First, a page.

New outdoor dining areas at three St. Louis favorites signal a city-wide sea change
When the COVID-19 pandemic first started filling sidewalks with patio furniture, the moves were a temporary solution to an unpredictable problem. About a year and a half later, and numerous St. Louis restaurants are taking big steps to raise their outdoor dining game, for immediate pandemic-related needs and beyond.
Restaurants with no previous outdoor dining space were forced to operate differently or close, and tough problems can inspire incredible solutions. A prime example of that is the new outdoor dining room at Tony's, now officially open, which was mentioned in our story on outdoor dining in Clayton. It elevates the Centene Plaza and secludes visitors from traffic with a series of planters and a waterfall.
The increase in volume will be pleasing news to anyone seeking a reservation, with 10 new tables and more than 30 new seats. The space itself is impressive, with a heated floor and adjustable roof contributing extra function in addition to the obligatory sophistication. It's a great new way to indulge in an elegant old favorite.
The Crow's Nest in Maplewood has almost tripled its patio space with a brand new three-season phase addition that debuted in early August. Co-owner Eliza Coriell said the project came about due to COVID, but the upgrades weren't limited to business-saving stopgaps. “The roof was non-negotiable, especially because we thought it would be done in the spring, and then we wanted a server station, so that staff wouldn't always need to be funneling inside. And then we wanted a double staircase, because we've always shared a staircase with Penzeys, and they've been so nice about the fact that we've got people smoking right outside their store—so we wanted to make sure we could each have our own.”
And a space upgrade can do more than just solve social distancing problems. “Obviously with COVID spacing we can have the table numbers to keep us in business,” Coriell said. “And then without COVID spacing we're going to have two more tables than the old patio, and have them all on one side, so along the other wall will be a kind of non-food area for bar customers.”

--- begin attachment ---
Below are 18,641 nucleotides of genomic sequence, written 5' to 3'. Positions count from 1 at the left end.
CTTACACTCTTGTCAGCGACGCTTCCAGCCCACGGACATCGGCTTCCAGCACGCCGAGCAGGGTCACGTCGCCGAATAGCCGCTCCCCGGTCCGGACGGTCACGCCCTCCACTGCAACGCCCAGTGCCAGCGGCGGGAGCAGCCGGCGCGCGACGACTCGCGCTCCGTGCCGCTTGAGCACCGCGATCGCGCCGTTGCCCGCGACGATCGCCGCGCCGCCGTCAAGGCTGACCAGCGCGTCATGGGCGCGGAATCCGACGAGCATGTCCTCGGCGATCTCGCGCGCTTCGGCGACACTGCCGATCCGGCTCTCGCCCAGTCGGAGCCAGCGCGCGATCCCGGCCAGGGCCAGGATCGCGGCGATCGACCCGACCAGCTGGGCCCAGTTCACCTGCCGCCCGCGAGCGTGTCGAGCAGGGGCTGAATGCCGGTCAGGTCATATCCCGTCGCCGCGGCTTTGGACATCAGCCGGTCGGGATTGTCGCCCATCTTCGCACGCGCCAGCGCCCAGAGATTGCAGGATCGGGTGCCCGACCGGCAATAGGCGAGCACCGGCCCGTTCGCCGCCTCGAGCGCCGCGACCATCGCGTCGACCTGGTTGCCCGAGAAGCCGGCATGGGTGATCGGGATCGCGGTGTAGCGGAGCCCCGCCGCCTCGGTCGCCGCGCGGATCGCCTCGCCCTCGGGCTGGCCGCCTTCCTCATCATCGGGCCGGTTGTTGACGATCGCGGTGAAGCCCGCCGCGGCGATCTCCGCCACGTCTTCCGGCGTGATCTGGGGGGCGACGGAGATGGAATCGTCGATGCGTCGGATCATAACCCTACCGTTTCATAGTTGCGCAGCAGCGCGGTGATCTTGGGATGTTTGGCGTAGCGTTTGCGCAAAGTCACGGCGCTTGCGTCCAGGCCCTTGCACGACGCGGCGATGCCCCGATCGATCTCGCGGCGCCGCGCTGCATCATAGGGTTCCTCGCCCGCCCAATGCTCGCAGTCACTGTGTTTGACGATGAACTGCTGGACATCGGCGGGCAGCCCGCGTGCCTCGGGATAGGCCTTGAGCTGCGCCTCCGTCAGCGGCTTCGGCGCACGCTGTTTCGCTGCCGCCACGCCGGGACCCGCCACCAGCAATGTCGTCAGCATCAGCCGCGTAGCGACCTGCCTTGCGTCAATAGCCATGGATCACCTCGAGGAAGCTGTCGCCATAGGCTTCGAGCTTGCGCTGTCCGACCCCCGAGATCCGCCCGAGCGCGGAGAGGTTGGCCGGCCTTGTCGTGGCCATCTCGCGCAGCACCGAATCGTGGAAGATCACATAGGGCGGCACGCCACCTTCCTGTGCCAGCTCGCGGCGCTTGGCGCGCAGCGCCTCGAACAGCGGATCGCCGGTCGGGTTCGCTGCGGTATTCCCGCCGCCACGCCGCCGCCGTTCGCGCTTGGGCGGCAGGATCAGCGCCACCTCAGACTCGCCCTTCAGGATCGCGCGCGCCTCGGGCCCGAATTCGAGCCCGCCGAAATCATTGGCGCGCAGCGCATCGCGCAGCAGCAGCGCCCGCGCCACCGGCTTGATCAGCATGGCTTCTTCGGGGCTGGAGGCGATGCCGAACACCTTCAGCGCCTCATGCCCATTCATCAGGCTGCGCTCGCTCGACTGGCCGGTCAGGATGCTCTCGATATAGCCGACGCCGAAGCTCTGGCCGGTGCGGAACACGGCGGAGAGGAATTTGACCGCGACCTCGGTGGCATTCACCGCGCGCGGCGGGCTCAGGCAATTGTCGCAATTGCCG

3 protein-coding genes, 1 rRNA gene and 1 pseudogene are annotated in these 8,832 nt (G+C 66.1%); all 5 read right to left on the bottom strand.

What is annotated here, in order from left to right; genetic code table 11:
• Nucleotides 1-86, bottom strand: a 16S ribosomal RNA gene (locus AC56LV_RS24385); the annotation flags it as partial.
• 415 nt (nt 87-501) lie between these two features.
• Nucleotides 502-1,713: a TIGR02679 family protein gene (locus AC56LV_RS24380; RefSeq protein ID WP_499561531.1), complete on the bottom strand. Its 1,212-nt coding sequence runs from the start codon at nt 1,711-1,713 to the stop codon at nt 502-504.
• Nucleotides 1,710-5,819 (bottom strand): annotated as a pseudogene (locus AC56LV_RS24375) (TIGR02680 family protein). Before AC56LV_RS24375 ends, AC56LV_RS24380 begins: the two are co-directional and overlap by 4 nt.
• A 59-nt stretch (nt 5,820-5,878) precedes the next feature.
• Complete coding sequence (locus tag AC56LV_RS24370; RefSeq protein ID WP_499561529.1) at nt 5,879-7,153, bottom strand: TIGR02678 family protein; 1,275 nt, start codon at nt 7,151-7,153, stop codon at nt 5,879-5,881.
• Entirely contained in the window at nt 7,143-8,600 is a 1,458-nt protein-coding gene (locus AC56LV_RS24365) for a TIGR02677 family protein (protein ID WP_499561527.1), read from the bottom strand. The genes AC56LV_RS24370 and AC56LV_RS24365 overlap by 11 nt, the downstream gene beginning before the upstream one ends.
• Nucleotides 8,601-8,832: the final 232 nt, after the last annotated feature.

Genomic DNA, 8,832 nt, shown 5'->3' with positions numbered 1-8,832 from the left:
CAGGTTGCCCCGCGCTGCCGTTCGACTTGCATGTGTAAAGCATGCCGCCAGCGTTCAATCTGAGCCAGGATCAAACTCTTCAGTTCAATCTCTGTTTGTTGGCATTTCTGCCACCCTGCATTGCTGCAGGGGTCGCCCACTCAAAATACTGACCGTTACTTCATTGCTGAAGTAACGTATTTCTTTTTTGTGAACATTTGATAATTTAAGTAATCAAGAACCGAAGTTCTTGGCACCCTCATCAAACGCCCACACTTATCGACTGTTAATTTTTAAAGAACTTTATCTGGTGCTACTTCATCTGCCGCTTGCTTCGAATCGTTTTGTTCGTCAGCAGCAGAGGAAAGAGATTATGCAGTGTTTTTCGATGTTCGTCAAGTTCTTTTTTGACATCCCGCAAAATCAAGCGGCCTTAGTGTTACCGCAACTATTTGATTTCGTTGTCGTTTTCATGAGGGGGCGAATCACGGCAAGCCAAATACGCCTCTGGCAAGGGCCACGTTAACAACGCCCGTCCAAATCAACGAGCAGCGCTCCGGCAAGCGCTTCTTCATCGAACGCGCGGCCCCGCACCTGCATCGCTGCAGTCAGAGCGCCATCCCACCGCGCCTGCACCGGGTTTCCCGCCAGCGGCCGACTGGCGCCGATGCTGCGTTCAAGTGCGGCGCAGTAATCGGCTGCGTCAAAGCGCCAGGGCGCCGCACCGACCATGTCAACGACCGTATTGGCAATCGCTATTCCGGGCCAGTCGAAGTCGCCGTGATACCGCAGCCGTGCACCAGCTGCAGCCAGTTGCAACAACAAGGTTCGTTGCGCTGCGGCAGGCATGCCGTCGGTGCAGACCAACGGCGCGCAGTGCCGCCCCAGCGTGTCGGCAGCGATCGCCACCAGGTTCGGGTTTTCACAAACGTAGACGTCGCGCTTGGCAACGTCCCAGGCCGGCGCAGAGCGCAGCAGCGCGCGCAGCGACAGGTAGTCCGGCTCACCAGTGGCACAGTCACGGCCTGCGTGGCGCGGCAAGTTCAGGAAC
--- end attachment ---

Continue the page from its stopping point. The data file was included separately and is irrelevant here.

Flexibility is also a key feature of a new development at Vicia. Ground has broken on a new outdoor dining space, and co-owner Tara Gallina plans to use it for events and pop-up dinners for remainder of this year's cooperative weather before turning it into the setting for a new project, Vicia Gardenside, which will offer a more flexible, casual experience than Vicia's 3-course “Farmer's Feast” tasting menu.
“It will give us an opportunity to do something different and provide a lot of flexibility,” Gallina said. “Vicia Gardenside will be able to provide something for people who aren't looking for a full tasting menu, to offer a dish or two and a more casual experience.”
The gardenside dining area will have two levels, with the top level covered by a cantilevered canopy, and seat just over 50 people. Each area will be surrounded by a garden designed in conjunction with Custom Foodscaping, who they worked with on their current garden. The patio itself is being designed by SPACE architecture, who has a strong list of St. Louis restaurants in their portfolio.
Outdoor dining's mass event of 2020 may not have landed on its feet at full speed, but the path forward is a hopeful one. “I was amazed at last year, how many people were eating dinner beside a fire pit,” Gallina said. “If we're in a situation like that again, then we'll be able to make that a better experience.” If the developments at Vicia, The Crow's Nest, and Tony's are any indication, then people will be celebrating, rather than lamenting, the ascendancy of outdoor dining in the St. Louis restaurant and bar scene.
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